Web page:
Environmentalist Chris Packham is bringing a High Court libel claim over articles which he says falsely alleged he misled the public into donating to a wildlife charity to rescue “broken” tigers from circuses.
The TV naturalist is bringing a claim over a series of online articles which repeatedly claimed he defrauded the public into donating to the charity to rescue the tigers while knowing they were well looked after.
The allegations, which were repeated in several tweets and videos, relate to his involvement with the Wildheart Trust, a charity he is a trustee of.
Mr Packham strongly denies the allegations and is suing three men for libel.
One of the articles on the website Country Squire Magazine said Mr Packham and his partner had “clearly not been truthful with the British public”, adding: “Money has been raised on the back of their truth-bending and they now need to come clean and tell the truth.”
The weblog’s editor Dominic Wightman, writer Nigel Bean and a third defendant, Paul Read, are defending the claim, arguing the allegations were true and in the public interest.
The men say the tigers were kept in good conditions at the circuses they were moved from and that Mr Packham had lied.
At a hearing on Tuesday, Mr Justice Johnson was asked to determine the “natural and ordinary” meaning of most of the 21 articles, videos or tweets.
Mr Packham’s barrister Jonathan Price argued that readers would think one of the articles meant the broadcaster had dishonestly misled the public into donating to the charity for rescuing maltreated tigers when Mr Packham knew the tigers had not been maltreated, in what the barrister once called “tiger fraud”.
In written submissions, Mr Price said: “Readers can be left in no doubt as to the severity of what is being alleged against Mr Packham personally.
“The publications speak for themselves: they are littered with express references to lies, deceit and fraud and Mr Packham is presented as being at the very heart of the deception.
“They attack Mr Packham’s integrity and honesty, and allege serious criminality.”
The barrister added that the articles went beyond legitimate debate about what it might mean to “rescue” a circus animal and accused Mr Packham of “bare” dishonesty.
Mr Price told the court that some of the articles accused Mr Packham of having an “obvious nastiness” and playing the “Asperger’s victim card”.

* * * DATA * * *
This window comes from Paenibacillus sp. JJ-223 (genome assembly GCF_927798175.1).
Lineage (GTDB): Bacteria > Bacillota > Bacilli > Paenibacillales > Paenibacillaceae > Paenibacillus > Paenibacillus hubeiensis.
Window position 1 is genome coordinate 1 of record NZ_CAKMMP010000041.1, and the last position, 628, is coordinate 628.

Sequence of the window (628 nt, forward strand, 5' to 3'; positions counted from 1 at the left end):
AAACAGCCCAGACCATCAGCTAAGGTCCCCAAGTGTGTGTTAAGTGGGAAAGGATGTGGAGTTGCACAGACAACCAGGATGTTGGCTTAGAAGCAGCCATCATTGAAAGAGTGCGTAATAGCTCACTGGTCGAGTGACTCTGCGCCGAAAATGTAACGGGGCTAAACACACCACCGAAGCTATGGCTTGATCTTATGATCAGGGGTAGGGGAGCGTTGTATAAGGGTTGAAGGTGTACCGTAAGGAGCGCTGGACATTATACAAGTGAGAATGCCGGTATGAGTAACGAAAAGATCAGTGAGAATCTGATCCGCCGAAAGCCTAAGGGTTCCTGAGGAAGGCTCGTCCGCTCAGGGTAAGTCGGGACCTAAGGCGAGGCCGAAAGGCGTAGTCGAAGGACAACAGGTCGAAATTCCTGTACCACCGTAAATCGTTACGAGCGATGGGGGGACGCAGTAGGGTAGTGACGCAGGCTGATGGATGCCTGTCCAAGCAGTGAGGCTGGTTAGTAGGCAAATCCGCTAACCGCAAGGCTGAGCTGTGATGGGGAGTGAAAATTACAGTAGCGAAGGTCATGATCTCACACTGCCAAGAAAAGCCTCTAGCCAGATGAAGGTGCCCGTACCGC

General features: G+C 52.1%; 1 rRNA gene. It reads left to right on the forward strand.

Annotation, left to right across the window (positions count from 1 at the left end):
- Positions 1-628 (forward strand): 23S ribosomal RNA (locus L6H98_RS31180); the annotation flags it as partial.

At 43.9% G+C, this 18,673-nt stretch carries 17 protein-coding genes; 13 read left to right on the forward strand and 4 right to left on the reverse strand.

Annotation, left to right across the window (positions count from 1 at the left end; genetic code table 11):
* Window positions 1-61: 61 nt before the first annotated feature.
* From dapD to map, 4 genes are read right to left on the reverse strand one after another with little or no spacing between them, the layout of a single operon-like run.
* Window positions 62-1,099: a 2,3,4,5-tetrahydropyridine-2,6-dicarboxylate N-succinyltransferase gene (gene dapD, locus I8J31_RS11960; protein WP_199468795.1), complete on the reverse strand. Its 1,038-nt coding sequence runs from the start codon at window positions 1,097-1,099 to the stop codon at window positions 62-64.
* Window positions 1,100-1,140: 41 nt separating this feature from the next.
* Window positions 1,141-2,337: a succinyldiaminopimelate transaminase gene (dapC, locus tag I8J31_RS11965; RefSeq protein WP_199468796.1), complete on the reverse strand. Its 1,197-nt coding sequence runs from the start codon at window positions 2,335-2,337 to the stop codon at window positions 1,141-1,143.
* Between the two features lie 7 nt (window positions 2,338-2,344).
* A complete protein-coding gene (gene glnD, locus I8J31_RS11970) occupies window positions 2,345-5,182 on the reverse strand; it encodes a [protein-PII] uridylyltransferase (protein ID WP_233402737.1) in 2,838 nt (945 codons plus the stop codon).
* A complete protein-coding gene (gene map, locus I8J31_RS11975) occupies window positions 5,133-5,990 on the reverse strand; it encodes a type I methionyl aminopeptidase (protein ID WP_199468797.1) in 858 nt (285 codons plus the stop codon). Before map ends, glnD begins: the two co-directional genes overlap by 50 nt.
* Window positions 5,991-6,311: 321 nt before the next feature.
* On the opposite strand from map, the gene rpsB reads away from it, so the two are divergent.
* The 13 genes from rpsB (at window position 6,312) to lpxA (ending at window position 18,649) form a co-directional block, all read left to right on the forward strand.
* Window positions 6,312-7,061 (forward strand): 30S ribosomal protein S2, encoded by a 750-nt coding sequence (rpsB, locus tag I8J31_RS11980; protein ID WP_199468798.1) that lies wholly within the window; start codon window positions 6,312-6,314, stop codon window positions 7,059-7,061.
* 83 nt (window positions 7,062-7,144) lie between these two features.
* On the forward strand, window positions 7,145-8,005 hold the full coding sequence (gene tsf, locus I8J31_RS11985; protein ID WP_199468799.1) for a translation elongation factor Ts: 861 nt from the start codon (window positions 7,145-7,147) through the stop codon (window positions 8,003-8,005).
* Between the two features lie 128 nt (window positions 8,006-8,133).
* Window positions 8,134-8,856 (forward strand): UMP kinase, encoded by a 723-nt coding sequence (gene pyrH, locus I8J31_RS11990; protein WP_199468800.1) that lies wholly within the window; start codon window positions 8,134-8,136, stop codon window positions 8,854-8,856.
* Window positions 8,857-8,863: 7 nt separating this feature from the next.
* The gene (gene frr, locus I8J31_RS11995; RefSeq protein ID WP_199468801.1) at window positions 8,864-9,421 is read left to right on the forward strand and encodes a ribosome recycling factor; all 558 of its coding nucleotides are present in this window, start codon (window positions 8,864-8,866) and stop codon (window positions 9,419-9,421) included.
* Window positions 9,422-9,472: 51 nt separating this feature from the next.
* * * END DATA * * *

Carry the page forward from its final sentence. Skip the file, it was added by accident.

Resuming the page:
He continued: “There is the customary unsavoury link between my client and Jimmy Savile, just because he works for the BBC.”
The barrister added that the weblog had accused the BBC of being complicit in a “scam” and that the articles had a theme of trying to get Mr Packham sacked by the broadcaster.
Mr Price continued: “Were this to be true investigative journalism that gathers information in the public interest… it would not contain the degree of venom, bitterness and malice.”
Mr Wightman, speaking on behalf of the three men, who were described as “defamation law virgins” in written arguments, said they were “happy to robustly defend the truth of our articles and tweets”.
He said the articles were a “long-term journalistic investigation” and he was “standing on a mountain of facts” about the allegations.
Written arguments on behalf of Mr Wightman and Mr Bean said the weblog’s audience were “mostly not balaclava owners or tank-chasing Clerkenwell lawyers, but proud Brexiteer countrysiders already accustomed to the claimant’s outlier stances and fibbing tendencies”.
It continued: “The statements complained of are serious and would convey a defamatory tendency were they not factual and bloody well true.”
The men later argued there was a difference between rescuing tigers and rehoming donated tigers, and that “a sincere belief that ‘all circuses are cruel’ does not compute to real ‘physical’, let alone ’emotional’, circus cruelty”.
Mr Wightman told the court other articles would provide context that had not been included in Mr Packham’s claim.
He concluded: “Truth must be illuminated in the public interest. To smother her in legalese shall inevitably fail. Truth shall shine her light.”
A statement on behalf of Mr Packham said the allegations of defrauding the public into donating funds to the Wildheart Trust had been independently investigated by the Fundraising Regulator, which found no breach of the fundraising code.
The statement continued: “Despite these findings, the defendants have refused to remove numerous articles, tweets and videos from the public domain and continue to repeat these serious allegations of misconduct.
“Our client therefore regrets that he has no alternative but to pursue legal action in light of the extent of the publication and the serious harm caused to his reputation.”
Mr Justice Johnson will give his decision on the meaning of the articles at a later date.